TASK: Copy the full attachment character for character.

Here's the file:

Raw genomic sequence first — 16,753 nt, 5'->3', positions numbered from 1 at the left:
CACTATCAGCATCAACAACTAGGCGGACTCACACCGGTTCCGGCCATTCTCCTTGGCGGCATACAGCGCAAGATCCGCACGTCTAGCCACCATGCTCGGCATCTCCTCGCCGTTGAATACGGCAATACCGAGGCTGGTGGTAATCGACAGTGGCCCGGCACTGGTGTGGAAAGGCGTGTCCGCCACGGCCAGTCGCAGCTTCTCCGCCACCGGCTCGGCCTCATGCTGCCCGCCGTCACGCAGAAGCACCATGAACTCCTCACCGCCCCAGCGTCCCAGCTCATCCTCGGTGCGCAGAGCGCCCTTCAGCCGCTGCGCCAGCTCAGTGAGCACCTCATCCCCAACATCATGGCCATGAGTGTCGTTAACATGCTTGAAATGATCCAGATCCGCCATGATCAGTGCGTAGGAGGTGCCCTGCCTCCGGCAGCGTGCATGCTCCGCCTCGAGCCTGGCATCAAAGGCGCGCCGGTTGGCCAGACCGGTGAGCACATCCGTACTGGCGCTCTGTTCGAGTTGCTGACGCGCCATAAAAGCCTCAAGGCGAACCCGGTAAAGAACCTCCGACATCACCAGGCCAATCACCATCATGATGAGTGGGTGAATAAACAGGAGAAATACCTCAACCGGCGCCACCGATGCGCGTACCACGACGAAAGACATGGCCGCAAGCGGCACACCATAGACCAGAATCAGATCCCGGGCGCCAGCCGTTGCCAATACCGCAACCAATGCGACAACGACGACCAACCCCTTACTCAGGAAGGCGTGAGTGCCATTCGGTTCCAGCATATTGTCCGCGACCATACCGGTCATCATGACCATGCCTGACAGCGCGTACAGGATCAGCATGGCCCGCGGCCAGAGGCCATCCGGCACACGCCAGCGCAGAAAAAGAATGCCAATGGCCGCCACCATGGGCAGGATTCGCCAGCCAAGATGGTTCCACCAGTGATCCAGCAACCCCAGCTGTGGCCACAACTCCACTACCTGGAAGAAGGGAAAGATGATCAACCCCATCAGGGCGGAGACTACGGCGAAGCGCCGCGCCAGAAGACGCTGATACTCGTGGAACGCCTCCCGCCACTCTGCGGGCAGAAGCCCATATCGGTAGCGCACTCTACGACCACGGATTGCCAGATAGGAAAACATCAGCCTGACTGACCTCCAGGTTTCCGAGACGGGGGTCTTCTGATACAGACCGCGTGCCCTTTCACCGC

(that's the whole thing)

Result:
Raw genomic sequence first — 16,753 nt, 5'->3', positions numbered from 1 at the left:
CACTATCAGCATCAACAACTAGGCGGACTCACACCGGTTCCGGCCATTCTCCTTGGCGGCATACAGCGCAAGATCCGCACGTCTAGCCACCATGCTCGGCATCTCCTCGCCGTTGAATACGGCAATACCGAGGCTGGTGGTAATCGACAGTGGCCCGGCACTGGTGTGGAAAGGCGTGTCCGCCACGGCCAGTCGCAGCTTCTCCGCCACCGGCTCGGCCTCATGCTGCCCGCCGTCACGCAGAAGCACCATGAACTCCTCACCGCCCCAGCGTCCCAGCTCATCCTCGGTGCGCAGAGCGCCCTTCAGCCGCTGCGCCAGCTCAGTGAGCACCTCATCCCCAACATCATGGCCATGAGTGTCGTTAACATGCTTGAAATGATCCAGATCCGCCATGATCAGTGCGTAGGAGGTGCCCTGCCTCCGGCAGCGTGCATGCTCCGCCTCGAGCCTGGCATCAAAGGCGCGCCGGTTGGCCAGACCGGTGAGCACATCCGTACTGGCGCTCTGTTCGAGTTGCTGACGCGCCATAAAAGCCTCAAGGCGAACCCGGTAAAGAACCTCCGACATCACCAGGCCAATCACCATCATGATGAGTGGGTGAATAAACAGGAGAAATACCTCAACCGGCGCCACCGATGCGCGTACCACGACGAAAGACATGGCCGCAAGCGGCACACCATAGACCAGAATCAGATCCCGGGCGCCAGCCGTTGCCAATACCGCAACCAATGCGACAACGACGACCAACCCCTTACTCAGGAAGGCGTGAGTGCCATTCGGTTCCAGCATATTGTCCGCGACCATACCGGTCATCATGACCATGCCTGACAGCGCGTACAGGATCAGCATGGCCCGCGGCCAGAGGCCATCCGGCACACGCCAGCGCAGAAAAAGAATGCCAATGGCCGCCACCATGGGCAGGATTCGCCAGCCAAGATGGTTCCACCAGTGATCCAGCAACCCCAGCTGTGGCCACAACTCCACTACCTGGAAGAAGGGAAAGATGATCAACCCCATCAGGGCGGAGACTACGGCGAAGCGCCGCGCCAGAAGACGCTGATACTCGTGGAACGCCTCCCGCCACTCTGCGGGCAGAAGCCCATATCGGTAGCGCACTCTACGACCACGGATTGCCAGATAGGAAAACATCAGCCTGACTGACCTCCAGGTTTCCGAGACGGGGGTCTTCTGATACAGACCGCGTGCCCTTTCACCGC